There is not one of us who is better than the worst we see in others. The immigrant? He is all of us. The criminal? She too. Gay? Jew? Black? Muslim? Christian? Atheist? (the list goes on) We are all them and every one of them is us. With every bit of bashing and bigotry and hiding behind religion and conservative or liberal righteousness and condemnation we kill a piece of ourselves. We close our eyes to a part of our self that we’re too weak to embrace as our own. And that takes the very life out of our soul.

The greatest tragedy? We will never achieve the wholeness of who we are while acting on excuses to deny others. I don’t care what you believe — no circumstance, crime, belief, or lifestyle changes that. No matter who you are or what crime you’ve committed you deserve nothing less than I would give myself.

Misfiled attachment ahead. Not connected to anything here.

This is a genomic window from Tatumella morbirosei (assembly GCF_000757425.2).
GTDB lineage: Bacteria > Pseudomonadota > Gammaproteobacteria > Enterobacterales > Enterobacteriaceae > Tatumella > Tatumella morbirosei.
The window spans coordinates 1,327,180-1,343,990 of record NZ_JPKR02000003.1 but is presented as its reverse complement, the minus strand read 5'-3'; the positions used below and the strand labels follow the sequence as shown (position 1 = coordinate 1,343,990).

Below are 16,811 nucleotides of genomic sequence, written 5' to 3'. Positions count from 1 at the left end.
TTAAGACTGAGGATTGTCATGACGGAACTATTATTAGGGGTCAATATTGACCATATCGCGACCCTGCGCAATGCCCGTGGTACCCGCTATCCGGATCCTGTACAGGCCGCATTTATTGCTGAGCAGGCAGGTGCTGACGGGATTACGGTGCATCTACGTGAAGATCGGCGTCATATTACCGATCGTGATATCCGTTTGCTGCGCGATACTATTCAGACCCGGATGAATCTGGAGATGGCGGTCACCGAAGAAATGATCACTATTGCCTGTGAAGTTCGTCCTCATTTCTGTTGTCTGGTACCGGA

In the words of the great Persian poet and Sufi Master, Rumi, “Out beyond ideas of wrongdoing and rightdoing there is a field. I’ll meet you there. When the soul lies down in that grass the world is too full to talk about.” That, in the end, is all that matters.

Thank God, as we approach Independence Day in the US there are still enough of us who embrace others for their humanness and judge them not for their differences or what we think are their shortcomings. Pope Francis got it right, “Who am I to judge?” I don’t care who you are or what you’ve done to me or someone else. If you ask me for something I will do my damnedest to see what I can do to make it happen. And that is what, I hope, earns me the right to say, “I am that, I Am.”

With Blessings and Gratitude,
from Santa Fe, New Mexico

Dr Mark Arcuri
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